Are You Ready To Give Finger Sticks A Rest?
Regular blood sugar checks are an essential tool in a diabetic patient’s arsenal. People with diabetes will have a glucose level target based on weight, health, and other risk factors. On average, patients should try to maintain an 80-130mg/dL blood sugar range before meals. Finger sticks are considered the most efficient way to check blood sugar levels daily between routine A1C tests. However, this method can be challenging and downright frustrating. Thanks to advancements in medicine and technology, there are some excellent alternatives to monitoring blood glucose patients can try.
How do finger sticks help?
Regular blood glucose monitoring helps patients avoid the side effects of high or low readings. The finger stick method uses a small lancet that takes a blood sample from the end of the finger. The blood sample goes on a thin strip which is then read by a blood glucose monitor. The monitor gives valuable information like glucose and ketones levels. These readings help diabetic patients understand glucose levels after meals or medication. From there, the necessary action, like taking insulin, can happen safely.
Pros and cons
The finger stick method is renowned for speed and accuracy. Patients have a good idea of current glucose levels in just a few seconds. This is also a more cost-effective option, though the price of test strips can add up and are not interchangeable by brand. However, a major complaint is pain and discomfort from continuously lancing the fingertips, which can also lead to calluses. Over months or years, many patients do not want to use this method anymore. Furthermore, blood sugar is not a static measurement, so the finger sticks can only read that moment in time. For instance, a stressful moment can change blood sugar levels soon after the last test.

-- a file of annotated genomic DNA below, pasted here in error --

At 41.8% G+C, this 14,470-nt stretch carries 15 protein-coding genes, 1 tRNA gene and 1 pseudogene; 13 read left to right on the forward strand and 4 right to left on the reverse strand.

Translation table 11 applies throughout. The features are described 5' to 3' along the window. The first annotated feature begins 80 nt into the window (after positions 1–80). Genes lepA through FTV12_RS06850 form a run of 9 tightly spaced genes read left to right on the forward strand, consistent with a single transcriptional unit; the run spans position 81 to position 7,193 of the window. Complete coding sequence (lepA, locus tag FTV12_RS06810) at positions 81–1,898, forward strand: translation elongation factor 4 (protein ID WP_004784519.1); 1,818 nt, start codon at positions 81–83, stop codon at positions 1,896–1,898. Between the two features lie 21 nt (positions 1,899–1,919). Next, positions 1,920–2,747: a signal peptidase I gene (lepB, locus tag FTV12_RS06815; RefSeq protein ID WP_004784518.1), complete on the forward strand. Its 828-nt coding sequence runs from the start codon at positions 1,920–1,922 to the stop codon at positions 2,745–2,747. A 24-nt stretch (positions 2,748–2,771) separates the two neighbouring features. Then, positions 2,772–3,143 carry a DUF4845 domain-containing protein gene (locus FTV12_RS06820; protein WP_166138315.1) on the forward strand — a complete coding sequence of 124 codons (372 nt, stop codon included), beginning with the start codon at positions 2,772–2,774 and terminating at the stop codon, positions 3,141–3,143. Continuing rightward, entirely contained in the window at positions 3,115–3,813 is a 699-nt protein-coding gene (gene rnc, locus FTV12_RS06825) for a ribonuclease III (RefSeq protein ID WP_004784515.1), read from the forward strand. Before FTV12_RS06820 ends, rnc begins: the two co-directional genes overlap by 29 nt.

Consider a continuous glucose monitor
Is there a way to avoid constant finger pricking? One ingenious method is continuous glucose monitoring (CGM). The CGM method uses a patch with a sensor attached to the upper arm. The sensor provides periodic information using fluids that the body naturally secretes. CGM can provide updates every 5 minutes through an external device. Today, most CGM systems work with apps that connect to a smartphone. Patients can also set alerts so the device signals when blood sugar is abnormally high or low.
Implantable glucose monitors
A common complaint on CGM is the patch can fall off. The patch can sometimes get exposed to elements, leading to inaccurate readings. Recently, scientists have developed implantable glucose monitors. These are small transmitters the size of a pill that a doctor inserts just below the skin. The transmitter uses the same body fluids to provide continuous glucose monitoring to a sensor on the skin. The sensor then provides detailed information on blood sugar levels via an app. Both implanted and sensor CGMs give granular, accurate information but could be more costly over time.
No more finger sticks
Finger sticks are arguably the most stressful part of diabetes monitoring. While effective, the months of discomfort in the fingertips can be frustrating. However, an investment in alternative methods, like CGM, can eliminate the need for lancing the finger. As the technology evolves, patients may no longer have to take blood or surgically implant transmitters. Until then, these other options can help remove the finger stick.